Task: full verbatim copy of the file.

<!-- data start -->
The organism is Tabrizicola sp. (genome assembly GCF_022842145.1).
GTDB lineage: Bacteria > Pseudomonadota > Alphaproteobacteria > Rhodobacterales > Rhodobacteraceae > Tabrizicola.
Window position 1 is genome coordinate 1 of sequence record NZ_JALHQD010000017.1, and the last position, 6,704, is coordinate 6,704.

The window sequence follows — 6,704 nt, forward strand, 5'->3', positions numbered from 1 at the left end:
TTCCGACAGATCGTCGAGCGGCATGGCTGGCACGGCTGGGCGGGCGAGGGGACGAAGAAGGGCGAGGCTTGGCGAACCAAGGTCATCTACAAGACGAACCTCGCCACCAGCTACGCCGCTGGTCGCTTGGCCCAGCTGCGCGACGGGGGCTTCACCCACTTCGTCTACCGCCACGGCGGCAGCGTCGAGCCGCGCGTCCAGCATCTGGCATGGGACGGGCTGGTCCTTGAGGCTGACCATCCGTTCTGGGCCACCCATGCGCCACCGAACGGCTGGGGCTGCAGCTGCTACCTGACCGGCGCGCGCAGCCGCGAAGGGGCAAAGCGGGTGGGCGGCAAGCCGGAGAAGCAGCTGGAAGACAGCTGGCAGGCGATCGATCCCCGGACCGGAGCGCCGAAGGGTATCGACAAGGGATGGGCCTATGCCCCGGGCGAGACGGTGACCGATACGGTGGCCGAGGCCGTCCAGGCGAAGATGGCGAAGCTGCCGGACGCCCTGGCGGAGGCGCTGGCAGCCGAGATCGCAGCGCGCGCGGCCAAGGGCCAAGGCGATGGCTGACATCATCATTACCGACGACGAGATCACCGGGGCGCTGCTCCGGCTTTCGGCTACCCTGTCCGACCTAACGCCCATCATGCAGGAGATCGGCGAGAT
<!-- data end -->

The organism is Tabrizicola sp. (genome assembly GCF_022842145.1).
GTDB lineage: Bacteria > Pseudomonadota > Alphaproteobacteria > Rhodobacterales > Rhodobacteraceae > Tabrizicola.
Window position 1 is genome coordinate 1 of sequence record NZ_JALHQD010000017.1, and the last position, 6,704, is coordinate 6,704.

The window sequence follows — 6,704 nt, forward strand, 5'->3', positions numbered from 1 at the left end:
TTCCGACAGATCGTCGAGCGGCATGGCTGGCACGGCTGGGCGGGCGAGGGGACGAAGAAGGGCGAGGCTTGGCGAACCAAGGTCATCTACAAGACGAACCTCGCCACCAGCTACGCCGCTGGTCGCTTGGCCCAGCTGCGCGACGGGGGCTTCACCCACTTCGTCTACCGCCACGGCGGCAGCGTCGAGCCGCGCGTCCAGCATCTGGCATGGGACGGGCTGGTCCTTGAGGCTGACCATCCGTTCTGGGCCACCCATGCGCCACCGAACGGCTGGGGCTGCAGCTGCTACCTGACCGGCGCGCGCAGCCGCGAAGGGGCAAAGCGGGTGGGCGGCAAGCCGGAGAAGCAGCTGGAAGACAGCTGGCAGGCGATCGATCCCCGGACCGGAGCGCCGAAGGGTATCGACAAGGGATGGGCCTATGCCCCGGGCGAGACGGTGACCGATACGGTGGCCGAGGCCGTCCAGGCGAAGATGGCGAAGCTGCCGGACGCCCTGGCGGAGGCGCTGGCAGCCGAGATCGCAGCGCGCGCGGCCAAGGGCCAAGGCGATGGCTGACATCATCATTACCGACGACGAGATCACCGGGGCGCTGCTCCGGCTTTCGGCTACCCTGTCCGACCTAACGCCCATCATGCAGGAGATCGGCGAGAT